Sodium Nitrate vs. Sodium Nitrite

Sodium Nitrate vs. Sodium Nitrite

By on May 8th 2019

Unless you’re a chemist, it can be easy to forget the difference between sodium nitrate and sodium nitrite and use them interchangeably. The words nitrate and nitrite vary by one letter, yet they serve different purposes in the food industry.

Do you know the differences between sodium nitrate and sodium nitrite?

The Difference Between Nitrate and Nitrite

Nitrate and nitrite are both used as food additives when combined with sodium. So, what’s the difference between the two? Well, nitrate is made up of one nitrogen atom and three oxygen atoms while nitrite is made up of one nitrogen atoms and only two oxygen atoms. They only differ by one oxygen atom, yet they are found in different environments and serve different roles in preserving meats.

What is Sodium Nitrate?

When nitrate combines with sodium, it becomes sodium nitrate or NaNO3. Sodium nitrate is a white, crystalline powder that is very soluble in water.

Nitrate naturally occurs in some vegetables, fruits, and grains. Upon contact with saliva, the chemical compound converts into sodium nitrite. This means that our bodies turn nitrate into nitrite. This food-grade additive has a melting point of 586.4 degrees Fahrenheit (308 degrees Celsius).

Sodium Nitrate’s Uses

Sodium nitrate is a salt used to preserve foods, especially meat and fish. It is also used as a substitute for sodium nitrite. Additionally, it helps cured meat retain its color.

This salt dehydrates harmful bacteria by removing moisture. It serves as a preservative that can prevent food poisoning.

Since our bodies turn nitrates into nitrites, sodium nitrate is often used as a substitute for sodium nitrite. If these chemical compounds can be used as substitutes, what’s the difference between them? Th underlying difference between the two is the environment they come from. Sodium nitrate is a naturally occurring chemical compound created during photosynthesis while sodium nitrite is synthetically made. A common substitute for sodium nitrite is celery juice which contains nitrates.

Interested in buying sodium nitrate to use in your products? You can request a quote here.

What is Sodium Nitrite?

When combined with sodium, nitrite becomes sodium nitrite or NaNO2. Sodium nitrite is a white to yellowish, hygroscopic, crystalline powder that is very soluble in water. It can turn into Nitric Oxide which is responsible for pink meat (otherwise it would turn brown).

This food-grade additive is stable in neutral or alkaline solutions but decomposes in acid solutions. It is an inorganic compound and has a melting point of 519.98°F (271.1°C).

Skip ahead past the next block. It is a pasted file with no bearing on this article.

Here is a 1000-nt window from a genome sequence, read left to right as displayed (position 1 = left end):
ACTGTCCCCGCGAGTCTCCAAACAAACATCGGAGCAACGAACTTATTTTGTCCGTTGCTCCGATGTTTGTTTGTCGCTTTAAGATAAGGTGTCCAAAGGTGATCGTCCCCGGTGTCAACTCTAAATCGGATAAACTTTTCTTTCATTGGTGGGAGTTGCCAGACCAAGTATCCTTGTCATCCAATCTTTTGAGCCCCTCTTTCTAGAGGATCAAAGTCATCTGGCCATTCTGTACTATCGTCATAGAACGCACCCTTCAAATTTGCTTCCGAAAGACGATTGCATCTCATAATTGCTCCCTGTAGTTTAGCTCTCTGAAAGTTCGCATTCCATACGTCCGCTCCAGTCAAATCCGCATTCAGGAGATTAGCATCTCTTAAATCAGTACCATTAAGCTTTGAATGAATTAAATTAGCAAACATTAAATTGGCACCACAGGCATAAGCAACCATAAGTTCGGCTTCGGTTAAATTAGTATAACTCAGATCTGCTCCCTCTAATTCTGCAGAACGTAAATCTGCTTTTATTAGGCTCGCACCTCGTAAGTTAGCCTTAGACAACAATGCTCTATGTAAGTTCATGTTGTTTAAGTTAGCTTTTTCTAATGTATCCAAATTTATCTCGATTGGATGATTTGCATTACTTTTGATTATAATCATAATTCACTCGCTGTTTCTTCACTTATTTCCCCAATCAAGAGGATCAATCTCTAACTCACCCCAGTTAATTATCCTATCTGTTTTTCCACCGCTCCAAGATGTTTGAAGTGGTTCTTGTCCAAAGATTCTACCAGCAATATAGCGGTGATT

Sodium Nitrite’s Uses

Pertaining to the food industry, sodium nitrate has many beneficial uses including preventing botulism, prolonging the shelf life of meats, and giving meat its pink color. Cured meats such as ham, bacon, hot dogs, beef jerky, and sausages usually contain sodium nitrite.

Sodium Nitrite is an antioxidant, meaning it inhibits oxidation. Oxidation is the loss of electrons in an atom which changes its properties. Since sodium nitrite maintains atoms’ properties, it substantially lengthens the shelf life of cured meats.

Sodium nitrite is commonly used in meat processing products to prevent botulism by inhibiting the growth of the bacterial spores of Clostridium botulinum. C. botulinum needs an oxygen-free environment to survive, so it dies once exposed to air. Therefore, the two oxygen atoms in sodium nitrite are effective at preventing the bacteria from colonizing food.

Ever wonder how meat gets its pink-red color? Nitrites keep meat red by bonding to myoglobin, the pigment that stores oxygen in cells. These nitrites act as a substitute for oxygen and allow the color to last longer.

We offer Kosher and Halal friendly Sodium Nitrite that is manufactured and packaged by CHEMTRADE in bulk 50 pound bags.


You might also be interested in:

What Is the Difference Between Vanillin and Vanilla?
by Evan Reboli on Dec 1st 2020

The vanilla plant was originally from South America and was discovered by the Spanish conquistador…
Doesn’t Everyone Deserve a Little Coal in Their Stocking?
by Evan Reboli on Nov 25th 2020

Receiving Coal for Christmas was always an indicator of being on Santa’s Naughty List, but times a…
Calcium Chloride (CaCl2) in Your Drink and on Our Roads?
by Evan Reboli on Nov 24th 2020

Shouldn’t we be concerned that the ingredient Calcium Chloride we see listed on the back of a wate…
about us